Karaoke Videos Too Sexy for TV, Gov’t Warns

Cambodian television stations must stop showing sexy karaoke videos or face suspension, the Ministry of Information said Monday.

“In some karaoke songs,” said Khieu Kanharith, secretary of state for Information, “they show clothes that are very suggestive and that’s why I ask them not to air this.”

A statement issued by the ministry Wednesday said the skirts of performers were “too short” and this is “not suitable, as they are Cambodian women.” The warning does not apply to sexy videos featuring non-Cambodian wo­men.

Although the original statement complained about short skirts and midriff-baring tops, Khieu Kanharith said he will not actually look at clothing length. Women can wear what they want, “but not in a very suggestive way,” he said.

The warning was issued to TV stations Wednesday because the ministry had received complaints from viewers, he said.

“In karaoke songs,” he said, “they make it very suggestive and this is very harmful for children, for the underage viewer, and that is why many parents complain.”

The videos, which have a wide audience, will be judged on a case-by-case basis primarily in re­sponse to viewer complaints. The first time a video is regarded as too sexy, the station will be warned. The second time, the station may be suspended for two days to a week.

The statement also complained of videos with badly misspelled lyrics. “The Ministry of Infor­mation would like to ask you to choose the song that contains suitable performers, of both action and clothes, and with correct spelling,” the statement said.

Khieu Kanharith warned that poor spelling of Khmer script in the videos could damage Cambo­dians’ literacy. He said that bad spelling itself would not get a TV station suspended, but a station might get an advisory phone call not to do it again.

He added that the problem is not with TVK, the government-owned station. He cited TV3 and Bayon, both privately owned, as the stations that generates the most complaints to the ministry.

However, both stations insisted that they complied with Ministry of Information instructions and do not show karaoke videos that are too sexy.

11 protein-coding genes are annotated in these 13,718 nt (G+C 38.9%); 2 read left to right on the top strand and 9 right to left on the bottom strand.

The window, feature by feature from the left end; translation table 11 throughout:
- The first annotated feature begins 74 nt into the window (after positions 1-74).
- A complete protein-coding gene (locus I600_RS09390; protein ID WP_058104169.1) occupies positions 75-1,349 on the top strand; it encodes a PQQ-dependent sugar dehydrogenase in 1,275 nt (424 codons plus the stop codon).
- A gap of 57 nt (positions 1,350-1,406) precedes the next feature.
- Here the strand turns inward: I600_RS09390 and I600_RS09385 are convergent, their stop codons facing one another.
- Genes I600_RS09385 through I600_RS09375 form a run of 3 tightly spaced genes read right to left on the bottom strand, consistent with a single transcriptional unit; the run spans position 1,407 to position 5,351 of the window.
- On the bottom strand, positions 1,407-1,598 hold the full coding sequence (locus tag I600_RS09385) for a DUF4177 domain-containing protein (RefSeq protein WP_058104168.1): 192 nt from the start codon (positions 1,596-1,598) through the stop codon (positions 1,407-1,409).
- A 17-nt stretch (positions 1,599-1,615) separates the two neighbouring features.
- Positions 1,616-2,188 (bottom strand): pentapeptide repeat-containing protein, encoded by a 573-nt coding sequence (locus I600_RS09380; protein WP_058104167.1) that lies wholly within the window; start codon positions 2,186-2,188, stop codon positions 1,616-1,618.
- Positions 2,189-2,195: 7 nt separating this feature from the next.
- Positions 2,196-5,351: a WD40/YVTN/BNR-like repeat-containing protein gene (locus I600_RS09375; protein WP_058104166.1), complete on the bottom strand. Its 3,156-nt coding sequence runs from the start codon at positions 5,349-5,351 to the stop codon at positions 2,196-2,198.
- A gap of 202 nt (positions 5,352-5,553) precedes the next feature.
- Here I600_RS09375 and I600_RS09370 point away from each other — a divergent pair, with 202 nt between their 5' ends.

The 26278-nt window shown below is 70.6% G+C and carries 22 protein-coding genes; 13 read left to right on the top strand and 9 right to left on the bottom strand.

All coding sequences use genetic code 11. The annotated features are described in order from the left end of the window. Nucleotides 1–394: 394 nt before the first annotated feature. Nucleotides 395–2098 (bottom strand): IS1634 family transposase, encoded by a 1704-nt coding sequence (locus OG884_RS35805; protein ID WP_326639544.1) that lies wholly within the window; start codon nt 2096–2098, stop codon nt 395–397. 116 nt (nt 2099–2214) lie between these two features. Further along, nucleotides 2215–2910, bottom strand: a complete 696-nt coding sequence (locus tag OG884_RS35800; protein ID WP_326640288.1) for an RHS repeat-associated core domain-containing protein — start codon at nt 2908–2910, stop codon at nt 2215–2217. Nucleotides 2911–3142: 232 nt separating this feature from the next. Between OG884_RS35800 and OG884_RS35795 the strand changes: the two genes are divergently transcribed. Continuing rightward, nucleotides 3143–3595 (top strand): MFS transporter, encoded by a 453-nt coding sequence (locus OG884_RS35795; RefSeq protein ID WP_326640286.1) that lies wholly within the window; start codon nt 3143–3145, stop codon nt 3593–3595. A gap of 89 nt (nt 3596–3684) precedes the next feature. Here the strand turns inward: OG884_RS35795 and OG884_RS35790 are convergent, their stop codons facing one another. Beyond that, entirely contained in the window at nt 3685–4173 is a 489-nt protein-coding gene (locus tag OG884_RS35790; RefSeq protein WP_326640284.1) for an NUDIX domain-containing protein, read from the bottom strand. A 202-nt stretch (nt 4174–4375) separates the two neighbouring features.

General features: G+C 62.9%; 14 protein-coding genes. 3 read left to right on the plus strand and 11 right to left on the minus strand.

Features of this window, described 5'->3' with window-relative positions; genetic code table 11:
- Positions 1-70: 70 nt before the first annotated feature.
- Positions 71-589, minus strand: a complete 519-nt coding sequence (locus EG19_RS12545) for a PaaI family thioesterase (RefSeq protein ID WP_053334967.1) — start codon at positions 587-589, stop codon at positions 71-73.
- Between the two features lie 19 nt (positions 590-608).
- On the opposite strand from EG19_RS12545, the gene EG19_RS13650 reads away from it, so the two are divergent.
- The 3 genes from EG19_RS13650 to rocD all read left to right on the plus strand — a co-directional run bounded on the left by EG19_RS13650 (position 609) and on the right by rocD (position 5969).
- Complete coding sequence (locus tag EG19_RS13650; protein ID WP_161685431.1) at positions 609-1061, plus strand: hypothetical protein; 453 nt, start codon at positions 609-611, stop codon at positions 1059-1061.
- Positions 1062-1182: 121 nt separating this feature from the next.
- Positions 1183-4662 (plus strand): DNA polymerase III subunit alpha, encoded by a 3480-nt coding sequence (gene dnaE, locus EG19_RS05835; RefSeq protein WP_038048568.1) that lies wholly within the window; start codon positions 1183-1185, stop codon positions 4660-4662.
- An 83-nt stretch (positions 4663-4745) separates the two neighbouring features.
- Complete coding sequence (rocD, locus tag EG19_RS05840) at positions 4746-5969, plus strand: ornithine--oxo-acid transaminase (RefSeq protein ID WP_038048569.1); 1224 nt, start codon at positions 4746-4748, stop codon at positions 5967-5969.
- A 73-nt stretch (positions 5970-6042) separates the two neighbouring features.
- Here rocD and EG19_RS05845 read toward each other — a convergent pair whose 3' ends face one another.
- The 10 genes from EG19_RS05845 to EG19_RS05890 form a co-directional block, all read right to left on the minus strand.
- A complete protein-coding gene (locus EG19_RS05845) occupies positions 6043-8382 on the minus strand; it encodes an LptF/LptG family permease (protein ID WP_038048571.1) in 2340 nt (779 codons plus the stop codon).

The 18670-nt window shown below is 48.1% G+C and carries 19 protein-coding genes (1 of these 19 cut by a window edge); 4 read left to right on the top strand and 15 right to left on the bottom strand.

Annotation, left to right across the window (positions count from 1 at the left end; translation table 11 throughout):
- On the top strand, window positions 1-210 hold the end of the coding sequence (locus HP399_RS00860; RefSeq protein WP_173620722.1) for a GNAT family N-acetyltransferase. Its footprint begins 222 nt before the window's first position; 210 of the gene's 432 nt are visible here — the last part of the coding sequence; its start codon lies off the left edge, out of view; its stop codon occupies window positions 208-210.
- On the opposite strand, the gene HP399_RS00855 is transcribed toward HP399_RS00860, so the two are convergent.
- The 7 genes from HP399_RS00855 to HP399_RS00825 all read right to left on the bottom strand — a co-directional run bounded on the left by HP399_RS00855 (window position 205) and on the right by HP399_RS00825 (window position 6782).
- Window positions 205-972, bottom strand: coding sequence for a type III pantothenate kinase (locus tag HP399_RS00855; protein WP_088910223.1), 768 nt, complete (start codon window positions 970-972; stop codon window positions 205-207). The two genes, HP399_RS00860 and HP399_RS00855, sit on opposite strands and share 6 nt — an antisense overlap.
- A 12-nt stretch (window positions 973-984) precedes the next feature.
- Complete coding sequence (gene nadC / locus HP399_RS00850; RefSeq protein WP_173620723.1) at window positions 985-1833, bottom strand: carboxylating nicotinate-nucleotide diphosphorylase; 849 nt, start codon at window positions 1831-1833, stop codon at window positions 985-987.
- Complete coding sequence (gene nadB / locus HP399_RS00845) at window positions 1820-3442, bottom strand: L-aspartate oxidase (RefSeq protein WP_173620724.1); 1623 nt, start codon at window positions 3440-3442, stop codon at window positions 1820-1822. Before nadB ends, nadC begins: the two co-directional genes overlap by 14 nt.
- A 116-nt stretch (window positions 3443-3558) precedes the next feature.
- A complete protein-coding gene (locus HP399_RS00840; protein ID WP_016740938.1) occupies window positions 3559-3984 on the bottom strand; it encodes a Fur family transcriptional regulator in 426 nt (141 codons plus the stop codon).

“We respect all the time orders from the Ministry of Information about short dresses and suggestive dancing,” said Ouch Ottakan, vice chairman of TV3. “But we have a disco program every Sun­day. Sometimes they wear the short dress when the singer sings a sexy song.” TV3 allows the singer to decide what to wear, he added.

Khieu Kanharith said that the warning did not apply to live performances, only to karaoke vid­eos.

He said the order is not a free speech issue, pointing out that there are plenty of other sexy shows on TV.

“In our press law, and also in the contract with TV stations, they must respect the tradition of Cambodia,” Khieu Kanharith said. “In Cambodia, we don’t restrict any free flow of information through the Internet. You can import any newspaper and magazine. I think that is more than enough. You can see many sexy films from Hong Kong or the West, from Hollywood, on TV. No problem. [This applies to] just Cambodian movies only.”

The warning does not apply to videos shown in karaoke bars either, but bar managers denied that Cambodian women in the videos wear short skirts.

Kau Sampo, the manager at Modern Sound Karaoke, 22-C

St 154 in Phnom Penh, said that all Cambodian women in the videos wear long skirts. “Some Cambodian [customers] like short skirts, but then they can watch the Chinese and Viet­namese videos. They wear the short skirts.”

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